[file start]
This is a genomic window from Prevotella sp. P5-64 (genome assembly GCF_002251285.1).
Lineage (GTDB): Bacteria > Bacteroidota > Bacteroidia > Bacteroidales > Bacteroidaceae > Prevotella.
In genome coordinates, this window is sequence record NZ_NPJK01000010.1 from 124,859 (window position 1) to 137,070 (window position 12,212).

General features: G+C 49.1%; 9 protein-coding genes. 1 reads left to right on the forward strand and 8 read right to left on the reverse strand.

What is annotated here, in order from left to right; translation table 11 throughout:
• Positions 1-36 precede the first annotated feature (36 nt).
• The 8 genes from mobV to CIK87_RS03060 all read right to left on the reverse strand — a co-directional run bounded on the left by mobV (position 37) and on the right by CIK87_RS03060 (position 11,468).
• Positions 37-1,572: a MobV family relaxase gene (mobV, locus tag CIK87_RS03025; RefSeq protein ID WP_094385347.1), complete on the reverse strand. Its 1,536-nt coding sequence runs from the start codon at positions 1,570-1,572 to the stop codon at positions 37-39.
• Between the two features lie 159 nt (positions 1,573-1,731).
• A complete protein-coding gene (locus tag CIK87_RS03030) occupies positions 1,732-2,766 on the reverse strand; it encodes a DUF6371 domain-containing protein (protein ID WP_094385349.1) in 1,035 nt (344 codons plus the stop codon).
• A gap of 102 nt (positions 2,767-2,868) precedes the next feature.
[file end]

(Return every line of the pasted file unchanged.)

This is a genomic window from Prevotella sp. P5-64 (genome assembly GCF_002251285.1).
Lineage (GTDB): Bacteria > Bacteroidota > Bacteroidia > Bacteroidales > Bacteroidaceae > Prevotella.
In genome coordinates, this window is sequence record NZ_NPJK01000010.1 from 124,859 (window position 1) to 137,070 (window position 12,212).

General features: G+C 49.1%; 9 protein-coding genes. 1 reads left to right on the forward strand and 8 read right to left on the reverse strand.

What is annotated here, in order from left to right; translation table 11 throughout:
• Positions 1-36 precede the first annotated feature (36 nt).
• The 8 genes from mobV to CIK87_RS03060 all read right to left on the reverse strand — a co-directional run bounded on the left by mobV (position 37) and on the right by CIK87_RS03060 (position 11,468).
• Positions 37-1,572: a MobV family relaxase gene (mobV, locus tag CIK87_RS03025; RefSeq protein ID WP_094385347.1), complete on the reverse strand. Its 1,536-nt coding sequence runs from the start codon at positions 1,570-1,572 to the stop codon at positions 37-39.
• Between the two features lie 159 nt (positions 1,573-1,731).
• A complete protein-coding gene (locus tag CIK87_RS03030) occupies positions 1,732-2,766 on the reverse strand; it encodes a DUF6371 domain-containing protein (protein ID WP_094385349.1) in 1,035 nt (344 codons plus the stop codon).
• A gap of 102 nt (positions 2,767-2,868) precedes the next feature.